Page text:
Irish UFC fighter Paddy Holohan retires from MMA due to rare blood disorder
Dublin-born UFC flyweight Paddy Holohan has been forced to retire from professional mixed martial arts due to a rare blood clotting disorder.
The 27-year-old fought five times under the UFC’s banner, and was victorious on three occasions. His most recent bout was at the 3Arena last October, when he a suffered a first round submission loss to Louis Smolka in the headlining fight at UFC FN 76.
The Tallaght native was scheduled to face American Willie Gates in Rotterdam on May 8 at UFC Fight Night 87.
Holohan is a member of Team SBG Ireland and a protégé of coach John Kavanagh. He made his UFC debut at the then 02 Arena in July 2014, and earned a first round submission victory over Josh Sampo.
The UFC and Holohan have released statements announcing his immediate retirement. The promotion have stated that they were unaware of Holohan’s condition until after his loss to Smolka and, that he has retired on medical advice.
In a Facebook post, Holohan thanked the Irish fans, his teammates and coaches, while expressing great sadness that he will never compete professionally again.
Paddy is one of the best people I've met in life, period. An amazing man. Honored to have covered him. Raise a cup of tea for ya, Paddy!— Ariel Helwani (@arielhelwani) April 25, 2016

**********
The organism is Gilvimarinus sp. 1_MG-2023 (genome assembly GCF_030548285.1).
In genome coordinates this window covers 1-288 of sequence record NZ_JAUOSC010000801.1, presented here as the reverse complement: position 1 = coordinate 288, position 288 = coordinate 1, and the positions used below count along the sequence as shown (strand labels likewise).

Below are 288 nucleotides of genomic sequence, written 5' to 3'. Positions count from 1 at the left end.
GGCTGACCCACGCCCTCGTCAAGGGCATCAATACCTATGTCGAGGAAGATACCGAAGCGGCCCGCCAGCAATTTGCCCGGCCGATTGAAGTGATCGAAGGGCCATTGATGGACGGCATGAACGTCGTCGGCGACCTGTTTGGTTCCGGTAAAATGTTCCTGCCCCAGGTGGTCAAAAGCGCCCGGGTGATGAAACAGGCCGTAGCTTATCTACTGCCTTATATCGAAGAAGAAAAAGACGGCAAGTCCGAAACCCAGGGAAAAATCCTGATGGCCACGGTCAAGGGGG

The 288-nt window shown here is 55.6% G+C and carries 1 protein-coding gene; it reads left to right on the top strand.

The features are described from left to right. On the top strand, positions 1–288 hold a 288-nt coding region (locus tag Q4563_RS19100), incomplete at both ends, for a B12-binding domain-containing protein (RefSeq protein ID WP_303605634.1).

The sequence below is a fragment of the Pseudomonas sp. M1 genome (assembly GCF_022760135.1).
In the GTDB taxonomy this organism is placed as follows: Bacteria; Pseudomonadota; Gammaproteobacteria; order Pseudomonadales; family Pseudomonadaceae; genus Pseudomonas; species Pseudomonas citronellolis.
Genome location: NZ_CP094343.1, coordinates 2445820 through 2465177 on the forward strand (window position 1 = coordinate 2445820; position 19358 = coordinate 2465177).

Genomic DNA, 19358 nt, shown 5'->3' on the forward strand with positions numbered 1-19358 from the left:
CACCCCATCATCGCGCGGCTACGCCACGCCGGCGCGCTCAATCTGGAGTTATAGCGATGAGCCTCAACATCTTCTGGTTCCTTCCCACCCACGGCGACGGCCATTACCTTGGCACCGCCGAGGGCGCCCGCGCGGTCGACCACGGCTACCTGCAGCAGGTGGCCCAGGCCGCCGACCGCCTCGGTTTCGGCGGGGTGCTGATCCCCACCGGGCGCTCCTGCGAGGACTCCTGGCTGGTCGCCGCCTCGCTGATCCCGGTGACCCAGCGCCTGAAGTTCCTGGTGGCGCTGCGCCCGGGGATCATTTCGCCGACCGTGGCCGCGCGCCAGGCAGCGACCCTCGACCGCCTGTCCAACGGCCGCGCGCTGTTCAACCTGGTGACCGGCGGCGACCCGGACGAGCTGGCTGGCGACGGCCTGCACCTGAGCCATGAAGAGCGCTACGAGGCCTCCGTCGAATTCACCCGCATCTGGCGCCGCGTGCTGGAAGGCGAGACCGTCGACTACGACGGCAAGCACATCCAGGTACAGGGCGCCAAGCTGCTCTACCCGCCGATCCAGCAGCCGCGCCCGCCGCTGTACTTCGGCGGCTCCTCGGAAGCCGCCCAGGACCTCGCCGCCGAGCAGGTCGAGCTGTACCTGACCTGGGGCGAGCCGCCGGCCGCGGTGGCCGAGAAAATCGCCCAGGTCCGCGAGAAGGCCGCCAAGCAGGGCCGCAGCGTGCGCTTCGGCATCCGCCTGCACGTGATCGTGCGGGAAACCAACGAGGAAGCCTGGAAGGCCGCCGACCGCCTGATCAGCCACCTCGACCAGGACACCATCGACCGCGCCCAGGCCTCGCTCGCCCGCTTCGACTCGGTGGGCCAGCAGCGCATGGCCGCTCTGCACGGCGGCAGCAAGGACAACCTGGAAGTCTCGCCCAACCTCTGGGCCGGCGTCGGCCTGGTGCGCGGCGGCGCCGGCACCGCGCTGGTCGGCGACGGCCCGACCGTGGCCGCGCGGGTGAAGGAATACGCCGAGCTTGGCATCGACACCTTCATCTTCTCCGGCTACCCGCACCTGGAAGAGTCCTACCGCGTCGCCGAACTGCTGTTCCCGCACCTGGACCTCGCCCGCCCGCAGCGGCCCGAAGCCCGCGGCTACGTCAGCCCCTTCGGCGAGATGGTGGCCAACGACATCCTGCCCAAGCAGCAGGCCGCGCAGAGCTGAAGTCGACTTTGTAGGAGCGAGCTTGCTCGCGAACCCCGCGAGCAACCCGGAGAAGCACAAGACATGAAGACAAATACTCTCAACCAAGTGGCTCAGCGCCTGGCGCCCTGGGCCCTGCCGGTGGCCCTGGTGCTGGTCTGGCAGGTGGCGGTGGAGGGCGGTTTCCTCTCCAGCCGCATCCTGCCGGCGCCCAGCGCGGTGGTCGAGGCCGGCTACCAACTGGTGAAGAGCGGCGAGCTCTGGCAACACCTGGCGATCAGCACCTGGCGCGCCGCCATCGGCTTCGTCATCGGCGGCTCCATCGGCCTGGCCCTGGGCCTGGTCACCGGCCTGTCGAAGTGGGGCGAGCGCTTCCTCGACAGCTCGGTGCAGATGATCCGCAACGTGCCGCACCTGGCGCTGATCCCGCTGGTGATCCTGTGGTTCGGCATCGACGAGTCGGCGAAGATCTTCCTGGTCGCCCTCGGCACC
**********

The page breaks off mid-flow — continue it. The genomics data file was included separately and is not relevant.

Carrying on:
I lose a great fighter but gain an amazing coach, time for the next chapter https://t.co/wNh2fZ0G5v— Coach Kavanagh (@John_Kavanagh) April 25, 2016
“I was born with a factor missing in my blood called Factor XIII. I never disclosed it then or now. I can no longer pass the medical requirements to compete.”
“I knew that it was so rare that organizations wouldn't understand or take the chance with me, as I have found out now,” Holohan continued. “I never explained in full to my coach John Kavanagh or my team the actual risks because I didn't think there was excess risk.”
“I’m happy because I always wore my heart on my sleeve, never cheated, never turned away from diversity or challenges, and always strived to inspire and encourage people from all backgrounds,” Holohan said.
“And I’m sad because I will never make that walk again, under those lights, feeling all those uncomfortable, yet life-giving feelings as they count and you hear ‘Walk, walk, walk,’ staring into a camera, knowing millions are watching, but most importantly the Irish are watching.
“Thanks to all of my team over the past nine years at SBG. My coach John who backed me regardless when I had nothing but effort to offer him in payment, it’s been an incredible journey for this council kid!
“To all the Irish people and people of my hometown of Tallaght who have always caught my falls and helped me back to my feet, I am forever grateful to the people who have backed me through thick and thin. This has made me the man I am today.”
Holohan is the second from the first wave of Irish UFC fighters to call time on his career; following a devastating loss to Tom Breese at last October's event in Dublin, friend and teammate, Cathal Pendred, hung up his gloves.
Holohan runs his own SBG affiliate gym in Tallaght, where he is grooming the next generation of Irish MMA stars.